It seems that most quarantiners have an irresistible urge to feature their pets and small children. That would have meant something to me decades ago, when I wanted to join that particular club. But having my pituitary gland and the chromophobe adenoma that devoured it removed at the age of twenty-one, I became ineligible to have a baby that looked anything like me. Nowadays, when I think of babies, I think of overfilled diapers. And I become comically allergic when I spend more than a couple hours with a dog or cat.

I would very much like to see my friends, but fortunately I am not going crazy from isolation. It seems that I am well-prepared for quarantining:

  • I have a library of several thousand books
  • I own hundreds of DVDs of classic movies, foreign and domestic
  • My cable TV gives me access to hundreds of free movies each week
  • I like to cook
  • I have a telephone

So I don’t have to shove pets and poopy diapers in your face, and I don’t need to appear on Zoom wearing nothing below my navel. You might call it the joys of sublimation.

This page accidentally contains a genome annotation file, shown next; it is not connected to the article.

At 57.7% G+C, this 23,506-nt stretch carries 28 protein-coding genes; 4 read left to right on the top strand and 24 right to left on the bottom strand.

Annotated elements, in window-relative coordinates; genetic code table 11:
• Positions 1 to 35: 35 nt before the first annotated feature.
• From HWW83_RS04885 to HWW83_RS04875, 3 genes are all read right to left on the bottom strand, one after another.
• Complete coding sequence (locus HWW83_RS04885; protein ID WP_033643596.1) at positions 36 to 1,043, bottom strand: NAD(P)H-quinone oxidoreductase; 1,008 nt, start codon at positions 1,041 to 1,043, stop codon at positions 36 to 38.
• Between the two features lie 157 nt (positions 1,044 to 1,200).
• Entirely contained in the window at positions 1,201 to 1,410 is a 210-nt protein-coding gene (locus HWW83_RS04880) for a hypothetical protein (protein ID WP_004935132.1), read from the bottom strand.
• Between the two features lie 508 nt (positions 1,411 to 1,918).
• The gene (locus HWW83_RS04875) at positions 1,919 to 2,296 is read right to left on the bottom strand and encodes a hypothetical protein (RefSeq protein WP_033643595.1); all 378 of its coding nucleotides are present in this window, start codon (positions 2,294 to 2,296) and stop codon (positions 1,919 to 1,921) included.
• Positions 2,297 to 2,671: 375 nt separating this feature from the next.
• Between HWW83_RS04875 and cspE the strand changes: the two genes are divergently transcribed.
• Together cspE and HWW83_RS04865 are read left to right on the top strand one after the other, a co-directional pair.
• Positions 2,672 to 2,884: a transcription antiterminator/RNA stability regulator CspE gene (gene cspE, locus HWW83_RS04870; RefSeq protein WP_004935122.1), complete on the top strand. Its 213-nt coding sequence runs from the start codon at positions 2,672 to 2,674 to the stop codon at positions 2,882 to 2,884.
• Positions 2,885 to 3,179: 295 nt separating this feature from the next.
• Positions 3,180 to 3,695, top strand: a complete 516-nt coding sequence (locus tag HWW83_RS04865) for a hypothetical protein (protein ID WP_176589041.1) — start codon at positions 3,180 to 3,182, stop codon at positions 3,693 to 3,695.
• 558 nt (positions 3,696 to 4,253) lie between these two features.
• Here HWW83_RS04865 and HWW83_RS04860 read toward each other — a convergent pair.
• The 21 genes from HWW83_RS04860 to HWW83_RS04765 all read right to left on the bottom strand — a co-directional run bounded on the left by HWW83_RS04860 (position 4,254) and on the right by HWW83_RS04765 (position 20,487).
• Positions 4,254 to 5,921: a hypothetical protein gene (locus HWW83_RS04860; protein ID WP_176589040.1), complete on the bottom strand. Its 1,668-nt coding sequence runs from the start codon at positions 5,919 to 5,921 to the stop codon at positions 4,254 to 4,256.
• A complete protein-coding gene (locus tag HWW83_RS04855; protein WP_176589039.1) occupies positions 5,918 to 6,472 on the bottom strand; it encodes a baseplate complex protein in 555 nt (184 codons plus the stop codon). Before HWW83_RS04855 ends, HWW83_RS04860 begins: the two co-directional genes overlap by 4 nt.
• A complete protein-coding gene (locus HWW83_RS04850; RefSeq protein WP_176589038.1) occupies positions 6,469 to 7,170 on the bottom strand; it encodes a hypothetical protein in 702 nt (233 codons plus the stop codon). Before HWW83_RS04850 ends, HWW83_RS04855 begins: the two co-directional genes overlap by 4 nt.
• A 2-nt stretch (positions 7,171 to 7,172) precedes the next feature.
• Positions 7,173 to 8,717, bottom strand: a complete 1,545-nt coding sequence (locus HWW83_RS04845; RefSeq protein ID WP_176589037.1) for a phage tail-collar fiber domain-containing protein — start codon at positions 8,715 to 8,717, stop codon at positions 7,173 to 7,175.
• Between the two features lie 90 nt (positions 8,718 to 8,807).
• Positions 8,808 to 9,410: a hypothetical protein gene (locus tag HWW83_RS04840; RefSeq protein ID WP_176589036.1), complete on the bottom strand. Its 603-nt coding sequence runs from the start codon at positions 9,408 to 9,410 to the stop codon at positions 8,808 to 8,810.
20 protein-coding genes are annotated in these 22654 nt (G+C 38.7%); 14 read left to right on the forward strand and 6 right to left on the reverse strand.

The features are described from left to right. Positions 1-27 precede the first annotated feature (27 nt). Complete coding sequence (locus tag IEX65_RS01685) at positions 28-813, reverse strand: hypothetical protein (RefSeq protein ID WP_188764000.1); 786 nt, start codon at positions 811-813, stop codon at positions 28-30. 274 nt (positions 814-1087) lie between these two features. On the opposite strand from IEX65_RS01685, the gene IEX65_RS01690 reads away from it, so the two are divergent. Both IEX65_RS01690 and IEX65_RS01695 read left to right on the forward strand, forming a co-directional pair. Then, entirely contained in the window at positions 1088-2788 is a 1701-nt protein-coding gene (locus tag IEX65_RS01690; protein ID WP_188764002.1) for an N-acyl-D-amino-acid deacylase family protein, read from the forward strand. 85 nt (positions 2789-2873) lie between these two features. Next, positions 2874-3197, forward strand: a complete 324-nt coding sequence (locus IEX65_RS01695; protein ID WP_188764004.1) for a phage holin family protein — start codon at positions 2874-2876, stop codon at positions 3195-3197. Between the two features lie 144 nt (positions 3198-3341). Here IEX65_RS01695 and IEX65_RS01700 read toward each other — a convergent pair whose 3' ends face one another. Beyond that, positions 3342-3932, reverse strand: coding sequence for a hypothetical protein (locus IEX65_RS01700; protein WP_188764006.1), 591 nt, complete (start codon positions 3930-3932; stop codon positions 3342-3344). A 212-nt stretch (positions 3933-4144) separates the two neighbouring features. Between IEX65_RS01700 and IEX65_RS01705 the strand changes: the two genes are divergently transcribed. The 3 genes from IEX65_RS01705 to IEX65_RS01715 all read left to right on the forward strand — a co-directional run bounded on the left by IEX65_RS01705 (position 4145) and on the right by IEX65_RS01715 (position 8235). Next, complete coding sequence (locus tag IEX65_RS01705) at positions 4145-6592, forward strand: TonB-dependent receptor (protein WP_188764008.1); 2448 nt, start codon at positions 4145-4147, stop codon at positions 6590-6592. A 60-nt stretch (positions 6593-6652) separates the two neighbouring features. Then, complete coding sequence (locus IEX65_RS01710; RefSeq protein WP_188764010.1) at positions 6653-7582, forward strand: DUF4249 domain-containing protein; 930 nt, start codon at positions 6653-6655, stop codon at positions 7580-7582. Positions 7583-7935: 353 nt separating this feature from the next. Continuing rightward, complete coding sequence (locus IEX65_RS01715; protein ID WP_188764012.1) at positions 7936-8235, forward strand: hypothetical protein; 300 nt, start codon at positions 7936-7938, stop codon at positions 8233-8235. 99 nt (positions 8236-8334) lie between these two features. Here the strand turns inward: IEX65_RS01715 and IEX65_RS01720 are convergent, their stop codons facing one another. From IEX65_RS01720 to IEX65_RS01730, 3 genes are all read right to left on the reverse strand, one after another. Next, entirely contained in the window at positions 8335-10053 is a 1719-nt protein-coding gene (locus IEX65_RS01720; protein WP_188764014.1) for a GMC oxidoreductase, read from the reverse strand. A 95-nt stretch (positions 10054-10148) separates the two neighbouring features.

Plague Diary 23: An Etymological Curiosity

A Look Back to the 1918 Influenza Pandemic

I was scanning the channels early this evening when I made a surprising discovery. There seems to be a term from the 1918 Influenza Pandemic that has become part of our language. The “crawl” on one of the news stations casually mentioned that the term “slacker” derived from scofflaws during the pandemic that refused to wear face masks.

According to the Saturday Evening Post website, then, as now, there was an organized resistance to wearing masks: